Picture books. A wolf, a bear, and two frogs
WHAT do a cunning wolf, a blue-bonneted mother hen, 100 pancakes, some doughnuts, and a scrumptious six-tiered cake have in common? Children will love finding out in the story of The Wolf's Chicken Stew, by Keiko Kaszo (Putnam, New York, $11.95, 32 pp., ages 4-8). In this tale, a shaggy wolf starts out as a self-seeking predator with never enough to eat who develops a craving for chicken stew. He finds the perfect prey but wonders if there's a way to fatten up his catch. Since he's a gourmet cook, he thinks he has just the answer, and for the next three nights he delivers his culinary delights to the hen's door. What he finds when he goes to collect his fattened hen will tickle readers.
The bright watercolors are wonderful, and special praise is due to author-artist Kaszo for meticulous attention to the detail of the animals' expressions.
In this first picture book she has published in English (several have been published in Japan), she not only gives the ``bad wolf'' a welcome new image, but also securely establishes herself as an outstanding new picture book talent.
With a minimum of prose, Time for Bed, the Babysitter Said, by Peggy Perry Anderson (Houghton Mifflin, Boston, $12.95, 32 pp., ages 4-8), humorously captures the frustration and strenuous effort that often are required to get a youngster to bed.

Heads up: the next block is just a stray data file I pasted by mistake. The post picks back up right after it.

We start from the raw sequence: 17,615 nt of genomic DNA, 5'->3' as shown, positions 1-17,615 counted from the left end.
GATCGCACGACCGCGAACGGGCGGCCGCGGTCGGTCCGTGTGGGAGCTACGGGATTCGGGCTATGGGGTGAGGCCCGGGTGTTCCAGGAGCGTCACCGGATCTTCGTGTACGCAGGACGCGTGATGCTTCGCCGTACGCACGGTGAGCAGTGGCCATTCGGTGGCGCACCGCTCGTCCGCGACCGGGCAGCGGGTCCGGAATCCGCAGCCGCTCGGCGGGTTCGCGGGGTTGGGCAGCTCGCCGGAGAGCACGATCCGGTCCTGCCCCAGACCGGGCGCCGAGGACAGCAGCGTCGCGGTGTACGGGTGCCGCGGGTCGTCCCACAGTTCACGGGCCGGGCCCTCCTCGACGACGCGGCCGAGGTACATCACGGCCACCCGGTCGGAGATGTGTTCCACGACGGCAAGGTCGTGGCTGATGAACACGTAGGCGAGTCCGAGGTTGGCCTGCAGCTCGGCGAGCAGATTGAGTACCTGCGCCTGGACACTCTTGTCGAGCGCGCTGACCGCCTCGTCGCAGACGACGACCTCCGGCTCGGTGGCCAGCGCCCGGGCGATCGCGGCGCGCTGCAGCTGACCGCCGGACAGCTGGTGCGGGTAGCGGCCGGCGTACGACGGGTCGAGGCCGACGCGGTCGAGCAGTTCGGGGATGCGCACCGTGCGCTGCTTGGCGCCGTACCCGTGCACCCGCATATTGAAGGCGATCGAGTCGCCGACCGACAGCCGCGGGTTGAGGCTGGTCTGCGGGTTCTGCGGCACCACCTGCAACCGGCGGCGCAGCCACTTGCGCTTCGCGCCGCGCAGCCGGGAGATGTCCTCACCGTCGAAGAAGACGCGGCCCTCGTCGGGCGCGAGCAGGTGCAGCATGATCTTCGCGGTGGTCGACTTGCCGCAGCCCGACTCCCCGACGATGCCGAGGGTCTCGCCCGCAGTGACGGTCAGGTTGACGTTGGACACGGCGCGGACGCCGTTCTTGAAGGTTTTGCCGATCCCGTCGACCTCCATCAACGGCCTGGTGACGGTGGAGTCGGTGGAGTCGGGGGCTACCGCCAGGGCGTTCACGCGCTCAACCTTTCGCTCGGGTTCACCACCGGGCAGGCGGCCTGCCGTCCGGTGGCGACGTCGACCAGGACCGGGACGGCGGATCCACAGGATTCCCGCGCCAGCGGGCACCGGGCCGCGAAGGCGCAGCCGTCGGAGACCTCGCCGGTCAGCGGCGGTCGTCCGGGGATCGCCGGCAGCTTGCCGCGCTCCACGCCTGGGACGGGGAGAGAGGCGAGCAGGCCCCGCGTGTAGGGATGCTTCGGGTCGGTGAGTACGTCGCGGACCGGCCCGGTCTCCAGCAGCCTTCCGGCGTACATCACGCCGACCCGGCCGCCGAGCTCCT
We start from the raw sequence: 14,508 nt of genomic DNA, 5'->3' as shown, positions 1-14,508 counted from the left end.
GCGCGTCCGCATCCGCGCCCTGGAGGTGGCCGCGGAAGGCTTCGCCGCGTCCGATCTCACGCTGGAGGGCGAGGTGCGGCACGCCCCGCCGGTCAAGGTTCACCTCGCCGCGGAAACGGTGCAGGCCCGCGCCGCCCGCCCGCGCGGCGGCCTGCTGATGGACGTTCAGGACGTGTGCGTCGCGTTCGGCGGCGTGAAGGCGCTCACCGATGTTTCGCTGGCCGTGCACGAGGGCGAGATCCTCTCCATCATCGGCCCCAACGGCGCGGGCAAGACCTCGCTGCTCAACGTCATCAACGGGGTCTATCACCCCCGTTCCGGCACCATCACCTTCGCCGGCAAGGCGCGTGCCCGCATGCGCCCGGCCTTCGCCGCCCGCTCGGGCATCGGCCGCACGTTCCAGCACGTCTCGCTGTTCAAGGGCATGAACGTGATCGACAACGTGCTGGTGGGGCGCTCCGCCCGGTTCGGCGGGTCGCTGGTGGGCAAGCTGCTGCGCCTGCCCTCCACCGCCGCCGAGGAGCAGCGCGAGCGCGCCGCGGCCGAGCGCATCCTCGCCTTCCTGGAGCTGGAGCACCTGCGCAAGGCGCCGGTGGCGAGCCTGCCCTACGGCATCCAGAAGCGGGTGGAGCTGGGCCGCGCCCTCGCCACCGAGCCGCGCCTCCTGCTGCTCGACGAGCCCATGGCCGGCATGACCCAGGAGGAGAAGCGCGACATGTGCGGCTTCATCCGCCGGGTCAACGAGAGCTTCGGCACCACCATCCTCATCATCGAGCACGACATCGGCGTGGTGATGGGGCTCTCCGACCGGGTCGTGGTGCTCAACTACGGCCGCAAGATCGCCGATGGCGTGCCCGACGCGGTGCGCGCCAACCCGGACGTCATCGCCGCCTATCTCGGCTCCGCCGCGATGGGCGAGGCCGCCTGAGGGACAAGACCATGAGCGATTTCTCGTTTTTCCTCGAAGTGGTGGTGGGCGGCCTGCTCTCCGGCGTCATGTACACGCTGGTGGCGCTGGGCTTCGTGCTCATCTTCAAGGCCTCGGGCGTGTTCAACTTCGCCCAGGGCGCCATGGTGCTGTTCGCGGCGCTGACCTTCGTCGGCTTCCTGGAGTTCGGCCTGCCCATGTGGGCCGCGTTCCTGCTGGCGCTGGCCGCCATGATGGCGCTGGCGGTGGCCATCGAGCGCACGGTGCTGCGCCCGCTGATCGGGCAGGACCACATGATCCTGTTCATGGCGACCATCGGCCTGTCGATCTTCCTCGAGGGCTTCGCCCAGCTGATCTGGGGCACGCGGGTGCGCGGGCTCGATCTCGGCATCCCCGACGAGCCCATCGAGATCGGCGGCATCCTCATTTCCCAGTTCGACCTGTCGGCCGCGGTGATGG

The engaging characters here are two frogs: The little one, Joe, mostly says, ``No!'' and the babysitter mostly pleads, ``Let's go!'' As Joe's creative evasion of bedtime continues to escalate, the babysitter finally screams, ``Why, oh why won't you go to bed?'' Joe instantly responds, ``Because you didn't say please.''
Readers will find this ``instant'' innocence short-lived in the ingeniously true-to-life ending.
Marc Brown gives readers another winner in D.W. Flips (Little, Brown & Co., Boston, $10.95, unpaged, ages 3-7). This picture book is for all budding athletes who dream about becoming champions. D.W., a confident first-time gymnast, is sure she can do flips already and so doesn't need to participate in the baby class. But when her turn comes to perform a forward roll, she lands on her fanny. With determination, she rises to the challenge and eventually becomes the class champion. Brown's fine drawings complement the book's simple yet basic lesson.
First Flight by David McPhail (Little, Brown & Co., Boston, $12.95, 32 pp., ages 4-8) inspires confidence and self-assurance in a young airplance traveler, while confronting some of the potentially fearful aspects of such an adventure.
In a humorous series of near fiascos, we see things go topsy-turvy on one tiny traveler's first flight alone. The little boy isn't the problem here; he is a model of self-control throughout. The naughtiness comes from his favorite stuffed teddy who has suddenly sprung to life-size proportions and is breaking all the rules and bouncing up and down the aisles.
This book shows considerable awareness of, and sensitivity to, a child's perspective. It's a sort of how-to manual, in which the fears of flying alone are tenderly acknowledged, and a humorous passage beyond fear is revealed.